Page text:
chapter
18 Pages

Neither Mask nor Mirror: One Therapist's Journey to Ethically Integrate Feminist Family Therapy and Multiculturalism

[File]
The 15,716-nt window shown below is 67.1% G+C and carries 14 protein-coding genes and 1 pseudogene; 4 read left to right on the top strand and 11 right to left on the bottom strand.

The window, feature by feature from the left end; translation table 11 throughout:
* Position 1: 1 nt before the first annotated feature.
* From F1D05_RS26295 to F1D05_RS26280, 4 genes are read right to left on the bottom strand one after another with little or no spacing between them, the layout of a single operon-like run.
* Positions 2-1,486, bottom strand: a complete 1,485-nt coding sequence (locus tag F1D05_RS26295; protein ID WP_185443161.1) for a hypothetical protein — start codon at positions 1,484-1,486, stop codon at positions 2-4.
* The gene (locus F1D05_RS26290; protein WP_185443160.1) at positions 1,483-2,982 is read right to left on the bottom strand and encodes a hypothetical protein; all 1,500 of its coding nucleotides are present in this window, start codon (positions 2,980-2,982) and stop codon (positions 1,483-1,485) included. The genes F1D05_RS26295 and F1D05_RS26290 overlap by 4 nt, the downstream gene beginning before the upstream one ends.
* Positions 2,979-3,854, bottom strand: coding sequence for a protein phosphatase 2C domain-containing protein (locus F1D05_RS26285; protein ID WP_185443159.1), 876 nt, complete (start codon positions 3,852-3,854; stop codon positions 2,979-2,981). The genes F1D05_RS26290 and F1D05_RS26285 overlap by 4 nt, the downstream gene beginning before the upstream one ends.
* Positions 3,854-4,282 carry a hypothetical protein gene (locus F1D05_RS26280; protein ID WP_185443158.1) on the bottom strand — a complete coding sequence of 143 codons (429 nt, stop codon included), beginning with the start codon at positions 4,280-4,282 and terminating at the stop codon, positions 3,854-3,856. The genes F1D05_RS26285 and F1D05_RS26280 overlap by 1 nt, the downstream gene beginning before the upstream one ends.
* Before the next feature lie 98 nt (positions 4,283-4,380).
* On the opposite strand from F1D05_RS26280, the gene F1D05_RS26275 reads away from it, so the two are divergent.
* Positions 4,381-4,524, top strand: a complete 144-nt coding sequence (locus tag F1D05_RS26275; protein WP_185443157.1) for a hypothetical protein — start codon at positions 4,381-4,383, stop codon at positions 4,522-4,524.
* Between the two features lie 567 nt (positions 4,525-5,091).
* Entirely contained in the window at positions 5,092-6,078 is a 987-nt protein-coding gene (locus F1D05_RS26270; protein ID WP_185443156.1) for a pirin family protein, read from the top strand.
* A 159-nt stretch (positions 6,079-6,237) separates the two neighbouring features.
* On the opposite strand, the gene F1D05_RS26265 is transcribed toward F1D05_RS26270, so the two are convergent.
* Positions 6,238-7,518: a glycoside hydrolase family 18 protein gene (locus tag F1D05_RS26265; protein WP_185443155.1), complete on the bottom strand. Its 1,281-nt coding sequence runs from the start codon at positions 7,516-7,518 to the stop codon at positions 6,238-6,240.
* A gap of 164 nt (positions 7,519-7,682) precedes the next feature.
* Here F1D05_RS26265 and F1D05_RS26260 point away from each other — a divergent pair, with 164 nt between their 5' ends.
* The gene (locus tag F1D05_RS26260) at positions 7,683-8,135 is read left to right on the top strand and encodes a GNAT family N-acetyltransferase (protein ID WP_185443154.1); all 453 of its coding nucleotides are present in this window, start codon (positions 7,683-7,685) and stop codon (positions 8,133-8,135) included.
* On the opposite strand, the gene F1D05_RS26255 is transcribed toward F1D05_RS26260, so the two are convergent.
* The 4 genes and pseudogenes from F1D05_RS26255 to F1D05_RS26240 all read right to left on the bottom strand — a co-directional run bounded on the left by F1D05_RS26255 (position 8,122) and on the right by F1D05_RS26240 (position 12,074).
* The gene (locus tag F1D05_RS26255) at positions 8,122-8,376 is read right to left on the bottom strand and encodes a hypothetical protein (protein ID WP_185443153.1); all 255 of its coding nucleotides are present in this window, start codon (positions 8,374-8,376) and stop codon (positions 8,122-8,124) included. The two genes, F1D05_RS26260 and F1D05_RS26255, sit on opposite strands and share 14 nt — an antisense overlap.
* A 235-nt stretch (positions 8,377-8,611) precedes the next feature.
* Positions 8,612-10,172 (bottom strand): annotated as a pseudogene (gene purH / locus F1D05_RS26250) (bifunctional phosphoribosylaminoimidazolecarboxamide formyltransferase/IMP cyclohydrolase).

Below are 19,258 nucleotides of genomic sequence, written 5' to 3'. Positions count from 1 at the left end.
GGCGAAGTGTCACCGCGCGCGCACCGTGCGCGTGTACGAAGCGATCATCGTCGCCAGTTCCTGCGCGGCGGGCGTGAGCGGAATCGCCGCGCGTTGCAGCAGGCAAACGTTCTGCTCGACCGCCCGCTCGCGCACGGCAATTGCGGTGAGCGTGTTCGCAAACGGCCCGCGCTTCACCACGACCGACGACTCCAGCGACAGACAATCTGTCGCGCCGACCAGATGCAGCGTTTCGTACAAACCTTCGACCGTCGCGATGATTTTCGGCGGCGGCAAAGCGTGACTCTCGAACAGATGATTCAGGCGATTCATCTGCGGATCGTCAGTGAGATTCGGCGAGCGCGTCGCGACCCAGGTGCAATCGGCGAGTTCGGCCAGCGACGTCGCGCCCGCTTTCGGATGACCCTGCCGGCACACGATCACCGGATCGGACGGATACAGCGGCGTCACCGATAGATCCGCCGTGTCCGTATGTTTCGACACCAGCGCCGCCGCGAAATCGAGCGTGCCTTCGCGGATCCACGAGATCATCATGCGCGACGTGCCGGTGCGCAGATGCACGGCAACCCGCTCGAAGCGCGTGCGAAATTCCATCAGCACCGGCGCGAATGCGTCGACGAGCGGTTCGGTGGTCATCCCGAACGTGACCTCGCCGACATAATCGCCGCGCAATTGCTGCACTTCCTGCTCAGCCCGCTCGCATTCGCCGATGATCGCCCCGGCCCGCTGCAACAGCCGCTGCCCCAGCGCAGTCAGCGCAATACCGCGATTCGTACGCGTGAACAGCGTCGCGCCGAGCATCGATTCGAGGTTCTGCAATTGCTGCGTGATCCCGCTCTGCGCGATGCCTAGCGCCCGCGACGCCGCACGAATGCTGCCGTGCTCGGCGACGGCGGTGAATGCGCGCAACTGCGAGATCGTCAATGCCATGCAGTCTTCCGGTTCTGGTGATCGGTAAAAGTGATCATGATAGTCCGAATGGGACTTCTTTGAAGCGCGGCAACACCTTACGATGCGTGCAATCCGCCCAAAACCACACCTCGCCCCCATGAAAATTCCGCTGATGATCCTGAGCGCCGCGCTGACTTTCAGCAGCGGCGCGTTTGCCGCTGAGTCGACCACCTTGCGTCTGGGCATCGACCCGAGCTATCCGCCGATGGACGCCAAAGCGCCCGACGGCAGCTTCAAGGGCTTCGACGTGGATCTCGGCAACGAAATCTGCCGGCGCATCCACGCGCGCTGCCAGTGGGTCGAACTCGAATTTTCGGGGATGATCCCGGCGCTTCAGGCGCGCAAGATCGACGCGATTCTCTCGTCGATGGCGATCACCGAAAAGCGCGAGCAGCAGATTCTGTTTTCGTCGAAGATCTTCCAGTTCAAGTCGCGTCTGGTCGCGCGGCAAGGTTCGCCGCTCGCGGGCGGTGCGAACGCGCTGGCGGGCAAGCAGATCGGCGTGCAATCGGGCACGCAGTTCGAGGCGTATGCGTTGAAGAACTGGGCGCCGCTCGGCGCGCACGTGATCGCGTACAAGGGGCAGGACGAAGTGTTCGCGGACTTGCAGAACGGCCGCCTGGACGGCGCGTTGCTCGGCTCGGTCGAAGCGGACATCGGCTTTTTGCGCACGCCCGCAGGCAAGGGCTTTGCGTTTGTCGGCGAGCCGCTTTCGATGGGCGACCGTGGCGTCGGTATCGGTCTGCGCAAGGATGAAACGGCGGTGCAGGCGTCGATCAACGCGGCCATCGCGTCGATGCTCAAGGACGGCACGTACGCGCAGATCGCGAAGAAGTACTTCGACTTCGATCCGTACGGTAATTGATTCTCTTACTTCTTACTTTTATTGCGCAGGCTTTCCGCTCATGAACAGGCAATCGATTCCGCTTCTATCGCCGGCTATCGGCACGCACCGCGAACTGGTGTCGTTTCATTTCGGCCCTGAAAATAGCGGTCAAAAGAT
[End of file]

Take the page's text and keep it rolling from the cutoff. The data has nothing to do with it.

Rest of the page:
Before continuing, I would like to be transparent about my biases. I am a White, middle-class female doctoral student in a marriage and family therapy program located in a conservative mid-sized town in the Southwest. In my training I have been exposed to feminist family therapy and am interested in applying the premises as I understand them. Currently I am working as an in-home therapist as part of a university-sponsored project. The majority of clients are low-income ethnic minority (most are Hispanic) mothers with children. In my desire to be sensitive to cultural differences, I have found myself questioning whether and how I should introduce feminist ideas to clients who will remain in a traditionally patriarchal culture with little support after I am gone. For example, one young Hispanic mother with four children, separated_ from her abusive husband, has a new boyfriend who wants him to move in with her. How much do I discuss her value as a woman alone when her culture-including son and brother-in-law-tell her differently? She sees constrained futures for her young daughters; how do I introduce other options without ignoring important cultural values about women and men? When she parentifies her young son because he is the only male, should I talk with her about not depending on him too much although the community sanctions this behavior? In this paper, I will describe my struggle to find a therapy that honors both cultural and feminist values and some of the quandaries I face. I will begin by providing a brief overview of the tenets and critiques of FFT and multiculturalism, followed by an analysis of their ethical integration, and will conclude with suggestions and further questions.